About

Wheelabrator Technologies is an industry leader in the safe and environmentally sound conversion of everyday residential and business waste - and other renewable waste fuels - into clean energy. Wheelabrator pioneered the energy-from-waste industry in the U.S. when it designed, built and operated the first commercially successful facility in 1975.

1932

Wheelabrator develops the airless centrifugal wheel, a rapidly spinning wheel designed to hurl abrasives at steel, concrete, and other industrial surfaces needing cleaning. Coined as the "Wheel + Abrator," the invention of the airless centrifugal wheel, leads to the birth of the Wheelabrator Corporation. (The Wheelabrator triangle logo is a stylized version of that device.)

1960's

In the late 1960s, Wheelabrator and Frye Industries, a print ink and copy paper manufacturer, merges and becomes Wheelabrator-Frye Inc.

1970's

The passage of the Federal Clean Air Act spurs on the demand of Wheelabrator's air-pollution control equipment. The Act also mandates the discovery of alternative technologies to replace old, pollution waste incinerators. In 1972, after several small acquisitions, Wheelabrator-Frye acquires Rust Engineering Company, a leading designer and builder of pulp and plants. This move proves to be the most pivotal in creating the Wheelabrator of today. The acquisition of Rust, which holds licenses with the Swiss engineering firm, Von Roll AC, helps Wheelabrator become a pioneer in the waste-to-energy industry.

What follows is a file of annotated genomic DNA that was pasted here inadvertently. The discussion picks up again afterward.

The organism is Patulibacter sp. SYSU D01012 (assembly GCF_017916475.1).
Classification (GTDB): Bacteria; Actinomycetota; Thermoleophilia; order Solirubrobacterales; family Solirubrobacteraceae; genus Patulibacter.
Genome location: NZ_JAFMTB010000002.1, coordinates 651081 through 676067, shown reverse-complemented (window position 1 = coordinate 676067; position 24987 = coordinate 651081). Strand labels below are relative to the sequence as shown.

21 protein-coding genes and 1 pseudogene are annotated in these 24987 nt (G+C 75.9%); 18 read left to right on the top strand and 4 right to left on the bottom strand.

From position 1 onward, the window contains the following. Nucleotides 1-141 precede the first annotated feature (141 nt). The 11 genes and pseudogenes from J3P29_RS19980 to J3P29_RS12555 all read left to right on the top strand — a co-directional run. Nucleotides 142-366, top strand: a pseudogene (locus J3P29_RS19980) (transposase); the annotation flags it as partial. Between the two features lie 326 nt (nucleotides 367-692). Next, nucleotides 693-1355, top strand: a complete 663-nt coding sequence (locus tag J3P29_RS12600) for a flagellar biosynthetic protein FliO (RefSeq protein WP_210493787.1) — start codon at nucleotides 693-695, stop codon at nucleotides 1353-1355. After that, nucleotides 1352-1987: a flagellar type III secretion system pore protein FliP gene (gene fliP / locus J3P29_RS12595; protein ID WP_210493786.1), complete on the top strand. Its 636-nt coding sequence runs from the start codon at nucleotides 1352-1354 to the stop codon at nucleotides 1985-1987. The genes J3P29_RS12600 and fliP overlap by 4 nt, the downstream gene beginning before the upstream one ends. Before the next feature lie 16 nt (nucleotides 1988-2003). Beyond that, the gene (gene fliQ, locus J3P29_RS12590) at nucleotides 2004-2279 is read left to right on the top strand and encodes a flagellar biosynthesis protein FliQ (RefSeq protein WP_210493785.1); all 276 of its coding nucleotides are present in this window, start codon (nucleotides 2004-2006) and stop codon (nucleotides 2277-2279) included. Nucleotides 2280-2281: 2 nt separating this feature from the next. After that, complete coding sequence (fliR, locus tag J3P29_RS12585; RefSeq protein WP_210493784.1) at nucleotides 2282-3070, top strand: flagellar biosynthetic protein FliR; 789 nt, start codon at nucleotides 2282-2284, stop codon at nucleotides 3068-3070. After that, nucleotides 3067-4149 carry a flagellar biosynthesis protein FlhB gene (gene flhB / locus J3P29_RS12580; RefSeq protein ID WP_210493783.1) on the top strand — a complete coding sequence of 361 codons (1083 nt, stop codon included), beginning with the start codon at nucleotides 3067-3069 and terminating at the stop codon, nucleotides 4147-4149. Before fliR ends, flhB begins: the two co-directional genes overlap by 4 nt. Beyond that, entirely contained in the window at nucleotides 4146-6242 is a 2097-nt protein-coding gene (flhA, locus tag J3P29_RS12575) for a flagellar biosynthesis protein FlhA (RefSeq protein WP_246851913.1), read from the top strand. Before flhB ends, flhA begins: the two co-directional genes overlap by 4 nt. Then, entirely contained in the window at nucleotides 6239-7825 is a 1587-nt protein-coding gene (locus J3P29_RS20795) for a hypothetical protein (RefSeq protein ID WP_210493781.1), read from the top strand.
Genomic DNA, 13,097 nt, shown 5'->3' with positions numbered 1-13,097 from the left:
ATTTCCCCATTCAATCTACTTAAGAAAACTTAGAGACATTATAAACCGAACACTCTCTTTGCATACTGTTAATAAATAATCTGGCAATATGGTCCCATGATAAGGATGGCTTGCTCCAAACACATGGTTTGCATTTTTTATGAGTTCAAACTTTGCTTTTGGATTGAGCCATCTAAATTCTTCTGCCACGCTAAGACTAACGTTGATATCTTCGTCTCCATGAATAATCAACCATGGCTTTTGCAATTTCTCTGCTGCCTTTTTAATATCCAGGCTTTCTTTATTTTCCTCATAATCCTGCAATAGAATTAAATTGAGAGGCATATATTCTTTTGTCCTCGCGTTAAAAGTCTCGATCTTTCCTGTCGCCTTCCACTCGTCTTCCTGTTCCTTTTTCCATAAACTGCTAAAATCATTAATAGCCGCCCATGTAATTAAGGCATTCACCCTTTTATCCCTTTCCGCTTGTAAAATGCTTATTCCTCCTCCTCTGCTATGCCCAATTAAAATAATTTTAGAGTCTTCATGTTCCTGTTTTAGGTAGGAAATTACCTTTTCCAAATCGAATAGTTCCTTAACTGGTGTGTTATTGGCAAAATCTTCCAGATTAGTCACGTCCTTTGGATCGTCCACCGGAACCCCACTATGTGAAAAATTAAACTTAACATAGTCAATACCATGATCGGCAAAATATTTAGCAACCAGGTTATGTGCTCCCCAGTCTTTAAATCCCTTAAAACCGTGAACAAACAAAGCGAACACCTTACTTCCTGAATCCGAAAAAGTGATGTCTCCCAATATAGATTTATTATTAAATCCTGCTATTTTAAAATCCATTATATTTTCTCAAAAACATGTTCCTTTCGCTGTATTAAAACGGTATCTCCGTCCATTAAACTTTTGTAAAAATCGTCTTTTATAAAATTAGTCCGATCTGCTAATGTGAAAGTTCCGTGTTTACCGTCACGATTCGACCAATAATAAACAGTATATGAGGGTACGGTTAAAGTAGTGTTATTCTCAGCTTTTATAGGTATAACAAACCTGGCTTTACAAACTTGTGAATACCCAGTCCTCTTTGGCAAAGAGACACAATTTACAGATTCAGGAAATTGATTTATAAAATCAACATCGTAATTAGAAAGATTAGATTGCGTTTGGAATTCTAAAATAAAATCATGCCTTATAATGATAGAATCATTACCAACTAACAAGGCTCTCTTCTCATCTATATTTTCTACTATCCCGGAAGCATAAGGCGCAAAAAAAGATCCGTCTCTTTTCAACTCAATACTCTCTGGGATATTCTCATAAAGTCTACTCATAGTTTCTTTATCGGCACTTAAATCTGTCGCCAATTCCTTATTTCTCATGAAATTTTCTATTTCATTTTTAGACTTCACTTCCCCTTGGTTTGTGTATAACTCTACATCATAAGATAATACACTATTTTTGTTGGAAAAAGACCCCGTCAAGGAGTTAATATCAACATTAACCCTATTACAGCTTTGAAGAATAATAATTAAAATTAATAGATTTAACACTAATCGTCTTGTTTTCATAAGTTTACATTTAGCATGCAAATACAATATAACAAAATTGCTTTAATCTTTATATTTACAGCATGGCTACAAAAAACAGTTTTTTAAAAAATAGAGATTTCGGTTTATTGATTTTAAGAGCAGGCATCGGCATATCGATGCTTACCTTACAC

1982

Decades of growth leads to a merger with The Signal Companies, Inc., based in La Jolla, California. Hampton, New Hampshire, becomes the headquarters of Signal Engineered Products Group, one of the two main operating units of the company. Midwest operations of Signal, Universal Oil Products (UOP), holds U.S. licenses with a German company for waste combustion furnace and grate technologies that rivals Wheelabrator's system. As a result of the merger, Wheelabrator acquires several former UOP waste-to-energy projects and the UOP German licenses were divested.

1985

Signal merges with Allied Corporation to create Allied Signal Inc., which later decided to streamline its operations by spinning off some assets into a new company, The Henley Group, Inc.

1987

Wheelabrator Technologies Inc. emerges as a publicly traded company offering leading waste-to-energy services. These services include: full-service engineering and construction services; diverse manufacturing capabilities; large- and small-scale air quality control systems; independent power plant development; coal handling and transportation projects; and water and wastewater treatment operations and equipment.

Late 1980's

Wheelabrator enters the independent power production (IPP) market with the construction and operation of small power plants primarily using waste fuels such as wood. In July 1988, Wheelabrator and Waste Management Inc., North America's leading provider of integrated environmental solutions, enters into a merger agreement to acquire common stock shares of WTI amounting to a 22% ownership interest.

1990

Wheelabrator becomes a majority-owned subsidiary of Waste Management.

2014

Wheelabrator is acquired by energy-focused private equity firm, Energy Capital Partners.

Today

Headquartered in Portsmouth, New Hampshire, Wheelabrator creates clean energy from everyday residential and business waste. Wheelabrator has a platform of 16 energy-from-waste facilities, four independent power-producing facilities, four ash monofills and three waste transfer stations. Wheelabrator has an annual waste processing capacity of over 7.5 million tons, and a total combined electric generating capacity of 853 megawatts - enough energy to power more than 805,000 homes. Wheelabrator facilities also recover metals for recycling into commercial products.